§ 48. Mr. R. MORRISON
asked the Prime Minister, in view of the increased burden of rates thrown upon the voluntary hospitals by the Rating and Valua- 1124 tion Act, 1925, whether the Government will introduce a Bill during the present Session to remedy this, upon an assurance by all parties in the House that such a Measure would be regarded as non-controversial?
§ The PARLIAMENTARY SECRETARY to the MINISTRY of HEALTH (Sir Kingsley Wood)
I have been asked to reply. The Rating and Valuation Act made no alteration in the basis of the valuation of hospitals. It is open to the assessment authorities now, as heretofore, to adopt a basis which will take full account of the special circumstances of voluntary hospitals dependent upon contributions from the public and of the responsibilities, conditions and restrictions which affect their rateable value. Full rights of objection and appeal are available to any governing body which is not satisfied that due regard has been paid to these factors and is aggrieved by the assessment proposed. As I indicated in the answer recently given to a question by my hon. Friend the Member for Newcastle, North (Sir N. Grattan-Doyle), the complete or partial exemption of hospitals from rating by statutory enactment could not be considered apart from the claims of other charitable and public institutions, and the introduction of legislation to that end could not be undertaken in the life of the present Parliament. I understand, however, that the British Hospitals Association are at my right hon. Friend's suggestion proposing to submit to the Central Valuation Committee proposals for promoting greater uniformity in the assessment of voluntary hospitals and the adoption of a generally acceptable basis of valuation.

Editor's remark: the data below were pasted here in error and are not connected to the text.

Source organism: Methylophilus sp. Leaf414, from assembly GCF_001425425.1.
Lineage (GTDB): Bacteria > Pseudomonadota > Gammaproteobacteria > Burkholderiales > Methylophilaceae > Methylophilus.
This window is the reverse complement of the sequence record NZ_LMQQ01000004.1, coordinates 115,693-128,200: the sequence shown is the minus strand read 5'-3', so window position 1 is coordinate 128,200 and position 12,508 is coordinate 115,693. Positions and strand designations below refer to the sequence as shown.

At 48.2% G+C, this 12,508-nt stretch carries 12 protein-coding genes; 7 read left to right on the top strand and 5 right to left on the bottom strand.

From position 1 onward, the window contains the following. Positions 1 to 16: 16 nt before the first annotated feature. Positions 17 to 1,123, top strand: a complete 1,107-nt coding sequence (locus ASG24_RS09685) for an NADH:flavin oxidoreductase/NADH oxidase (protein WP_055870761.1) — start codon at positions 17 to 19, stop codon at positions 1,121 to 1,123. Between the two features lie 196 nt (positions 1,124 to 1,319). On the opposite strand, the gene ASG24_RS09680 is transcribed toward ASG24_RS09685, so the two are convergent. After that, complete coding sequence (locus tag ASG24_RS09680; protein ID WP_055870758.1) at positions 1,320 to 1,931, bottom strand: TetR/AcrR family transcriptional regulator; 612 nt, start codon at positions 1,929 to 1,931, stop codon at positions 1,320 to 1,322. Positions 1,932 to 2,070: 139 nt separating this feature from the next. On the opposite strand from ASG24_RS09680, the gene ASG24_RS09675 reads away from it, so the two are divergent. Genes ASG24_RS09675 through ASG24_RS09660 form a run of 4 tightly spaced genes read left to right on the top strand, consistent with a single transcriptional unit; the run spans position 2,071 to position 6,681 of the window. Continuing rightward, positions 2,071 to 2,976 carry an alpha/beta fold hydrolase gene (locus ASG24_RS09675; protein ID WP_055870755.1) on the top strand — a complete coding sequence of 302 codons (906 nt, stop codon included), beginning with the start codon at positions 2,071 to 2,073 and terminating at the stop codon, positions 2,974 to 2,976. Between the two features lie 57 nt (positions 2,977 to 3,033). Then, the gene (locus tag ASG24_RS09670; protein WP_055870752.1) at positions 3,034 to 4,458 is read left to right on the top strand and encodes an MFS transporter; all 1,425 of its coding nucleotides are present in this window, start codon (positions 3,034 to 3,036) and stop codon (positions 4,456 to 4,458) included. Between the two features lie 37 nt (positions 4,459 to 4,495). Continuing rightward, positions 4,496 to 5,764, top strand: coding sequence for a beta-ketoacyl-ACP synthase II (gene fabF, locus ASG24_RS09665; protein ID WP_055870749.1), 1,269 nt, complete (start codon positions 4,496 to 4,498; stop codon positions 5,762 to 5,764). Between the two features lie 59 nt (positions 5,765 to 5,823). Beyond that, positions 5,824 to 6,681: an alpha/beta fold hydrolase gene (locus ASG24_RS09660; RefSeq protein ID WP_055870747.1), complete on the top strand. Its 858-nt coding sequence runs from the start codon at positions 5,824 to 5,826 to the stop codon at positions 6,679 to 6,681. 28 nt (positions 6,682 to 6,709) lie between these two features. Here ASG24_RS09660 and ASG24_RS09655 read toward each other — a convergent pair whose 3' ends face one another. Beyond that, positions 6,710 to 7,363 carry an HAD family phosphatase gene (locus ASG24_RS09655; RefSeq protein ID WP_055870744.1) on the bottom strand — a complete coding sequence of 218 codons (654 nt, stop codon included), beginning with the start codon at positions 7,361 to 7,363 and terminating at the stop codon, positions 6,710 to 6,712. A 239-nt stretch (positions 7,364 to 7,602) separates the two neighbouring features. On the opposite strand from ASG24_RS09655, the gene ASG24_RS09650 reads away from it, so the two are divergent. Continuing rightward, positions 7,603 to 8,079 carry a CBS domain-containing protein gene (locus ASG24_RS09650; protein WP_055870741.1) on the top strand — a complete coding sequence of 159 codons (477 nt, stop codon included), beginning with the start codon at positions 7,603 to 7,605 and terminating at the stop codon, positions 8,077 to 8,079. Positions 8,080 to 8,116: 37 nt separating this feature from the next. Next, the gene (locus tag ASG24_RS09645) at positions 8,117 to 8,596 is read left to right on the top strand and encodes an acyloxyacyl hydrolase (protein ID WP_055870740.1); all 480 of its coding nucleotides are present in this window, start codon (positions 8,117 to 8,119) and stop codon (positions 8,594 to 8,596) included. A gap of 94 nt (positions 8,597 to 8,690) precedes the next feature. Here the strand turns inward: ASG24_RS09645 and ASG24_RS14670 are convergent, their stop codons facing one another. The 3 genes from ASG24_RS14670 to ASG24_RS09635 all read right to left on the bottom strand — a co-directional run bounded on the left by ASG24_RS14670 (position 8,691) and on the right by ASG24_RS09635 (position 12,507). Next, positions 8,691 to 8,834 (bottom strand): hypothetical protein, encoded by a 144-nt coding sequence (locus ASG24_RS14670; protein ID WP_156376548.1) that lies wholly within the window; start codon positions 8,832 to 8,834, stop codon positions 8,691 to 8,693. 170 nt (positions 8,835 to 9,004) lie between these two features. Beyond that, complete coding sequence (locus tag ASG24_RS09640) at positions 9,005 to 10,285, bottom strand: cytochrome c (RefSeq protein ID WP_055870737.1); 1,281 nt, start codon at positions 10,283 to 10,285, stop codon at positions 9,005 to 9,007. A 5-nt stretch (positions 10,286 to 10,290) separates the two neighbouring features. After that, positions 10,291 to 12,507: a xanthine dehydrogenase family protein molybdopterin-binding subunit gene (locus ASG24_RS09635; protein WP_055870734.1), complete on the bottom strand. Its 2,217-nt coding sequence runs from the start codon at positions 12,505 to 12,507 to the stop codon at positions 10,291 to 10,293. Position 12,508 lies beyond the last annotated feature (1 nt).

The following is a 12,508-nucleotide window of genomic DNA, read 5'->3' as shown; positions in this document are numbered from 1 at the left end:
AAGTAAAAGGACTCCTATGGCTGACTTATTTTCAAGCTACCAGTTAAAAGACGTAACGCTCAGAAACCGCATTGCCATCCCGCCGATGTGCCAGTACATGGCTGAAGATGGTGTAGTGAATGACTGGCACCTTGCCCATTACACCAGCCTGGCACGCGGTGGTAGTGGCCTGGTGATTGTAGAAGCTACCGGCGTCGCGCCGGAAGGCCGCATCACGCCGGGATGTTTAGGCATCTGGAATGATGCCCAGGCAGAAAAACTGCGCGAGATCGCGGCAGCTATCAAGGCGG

§ Mr. MORRISON
Is the Parliamentary Secretary aware that his very plausible reply does not alter the fact that, under the Rating and Valuation Bill of 1925, the hospitals of this country have had increased burdens placed upon them amounting to many thousands of pounds, and is the right hon. Gentleman aware that they find very great difficulty in keeping the hospitals going? Under these circumstances, is the Government not prepared to do something to remedy that state of things?
§ Sir K. WOOD
As I stated just now, there has been no alteration made in the basis of the valuation of hospitals by 1125 that Act. I think the best course at the present time is for the hospitals themselves to adopt the suggestions which I have indicated in the last part of my answer, which were arrived at following an interview between the Minister of Health and the representatives of British hospitals.
§ Mr. MORRISON
Would it not be a more satisfactory method of proceeding for the Government to give facilities to the Bill which is going to be introduced this afternoon by the leader of yesterday's victory?
Dr. VERNON DAVIES
Is the Parliamentary Secretary prepared to support the proposals of the British Hospitals Associations when they come before the Central Valuation Committee?
§ Sir K. WOOD
We will do everything we can to assist them, but we have no statutory authority to intervene in regard to the policy of the Central Valuation Committee which has made certain suggestions. I have no doubt that those suggestions will promote a great deal of uniformity and may lead to good results.
§ Mr. JAMES HUDSON
Does the right hon. Gentleman not think that the ameliorative work of the hospitals is as worthy of consideration as the work of the brewers?